Family in Venice plane crash identified
VENICE, Fla. (WWSB) - The family whose rented plane crashed into the Gulf shortly after takeoff from Venice Municipal Airport has been identified.
The victims have been identified as Christian Kath, 42; his wife, Misty Kath, 43, and their daughter Lily, 12. The family was currently living in St. Petersburg, Fla., and previously resided in Australia, Lorraine Anderson, a spokeswoman for the City of Venice, released Tuesday.
The bodied of Misty and Lily have been recovered. The search for any trace of Christian Kath continues, Anderson said.
Lily was a student at Shorecrest Preparatory School in St. Petersburg, ABC7 has confirmed. Venice Police officials continue to be in communication with family members of the Kaths.
Crew pulled the mangled plane out of the Gulf of Mexico Monday afternoon. The plane is now being taken to Jacksonville where the National Transportation Safety Board will investigate.
After consultation with the U.S. Coast Guard, the search area in the Gulf has been expanded, but assets have been scaled back, Anderson said. Boaters from Sarasota Bay south to Gasparilla are requested to be aware of the possibility of a body or small aircraft debris floating in this area. Boaters who observe anything should immediately contact the Coast Guard using marine radio on channel 16.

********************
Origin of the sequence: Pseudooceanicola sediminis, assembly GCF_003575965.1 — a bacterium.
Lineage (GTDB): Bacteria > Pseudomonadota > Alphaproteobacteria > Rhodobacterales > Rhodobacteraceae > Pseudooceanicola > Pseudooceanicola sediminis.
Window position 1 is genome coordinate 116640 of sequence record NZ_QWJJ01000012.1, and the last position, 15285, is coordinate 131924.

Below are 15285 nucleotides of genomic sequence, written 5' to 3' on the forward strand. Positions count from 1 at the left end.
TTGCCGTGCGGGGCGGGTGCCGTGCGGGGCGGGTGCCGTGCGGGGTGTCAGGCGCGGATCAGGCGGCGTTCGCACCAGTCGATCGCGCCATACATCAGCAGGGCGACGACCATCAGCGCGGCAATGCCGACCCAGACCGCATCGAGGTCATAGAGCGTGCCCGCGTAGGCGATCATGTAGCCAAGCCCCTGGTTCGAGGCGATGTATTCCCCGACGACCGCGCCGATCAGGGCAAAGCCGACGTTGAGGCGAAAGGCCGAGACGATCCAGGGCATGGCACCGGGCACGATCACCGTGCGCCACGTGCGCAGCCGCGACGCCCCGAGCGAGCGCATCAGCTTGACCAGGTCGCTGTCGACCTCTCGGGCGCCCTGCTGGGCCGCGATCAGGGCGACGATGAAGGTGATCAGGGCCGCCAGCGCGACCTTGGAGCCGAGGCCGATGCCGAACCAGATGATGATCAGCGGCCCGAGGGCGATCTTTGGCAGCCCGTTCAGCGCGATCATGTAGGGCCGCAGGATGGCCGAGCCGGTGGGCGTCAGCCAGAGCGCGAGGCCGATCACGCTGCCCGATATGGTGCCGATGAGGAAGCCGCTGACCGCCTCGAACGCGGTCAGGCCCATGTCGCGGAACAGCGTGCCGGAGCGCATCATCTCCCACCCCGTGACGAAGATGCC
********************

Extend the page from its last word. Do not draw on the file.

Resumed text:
Divers were expected to be present in the crash area again Tuesday, approximately 1/3 of a mile offshore.
Authorities say the Kaths flew into Venice for dinner from Albert Whitted Airport in St. Petersburg.
According to FAA records, Christian Kath was a relatively new pilot, earning his private pilot’s license only a few months ago, on July 31.
“Obviously when you lose one of your own it hurts,” said Mark Cervasio, director of Venice Municipal Airport.
Authorities and airport officials talked about the investigation Monday. “Someone was on the pier, looked away and then heard a noise, but didn’t register to them that it was a crash,” said Venice Police Chief Charlie Thorpe.
Gregory Haman, director of Flight Operations for Agape Flights, flies out of Venice Airport twice a week.
“I got a family and a small airplane, two boys of my own, a lot of times we’ll fly to St. Petersburg for dinner,” said Haman. “My heart breaks on multiple levels both as a pilot, as a dad and as a husband. It’s a sad thing, it’s a tragic thing anytime you have loss of life, for me it definitely hits close to home.”
As an experienced pilot, Haman has his thoughts on what possibly could’ve gone wrong.
“Loss of power, I understand that it was after dark, depending on the experience level of the pilot,” said Haman. “A lot of times when you’re taking off over the Gulf at night there is zero reference to the horizon, especially on a dark night, that could’ve played a possibility.”
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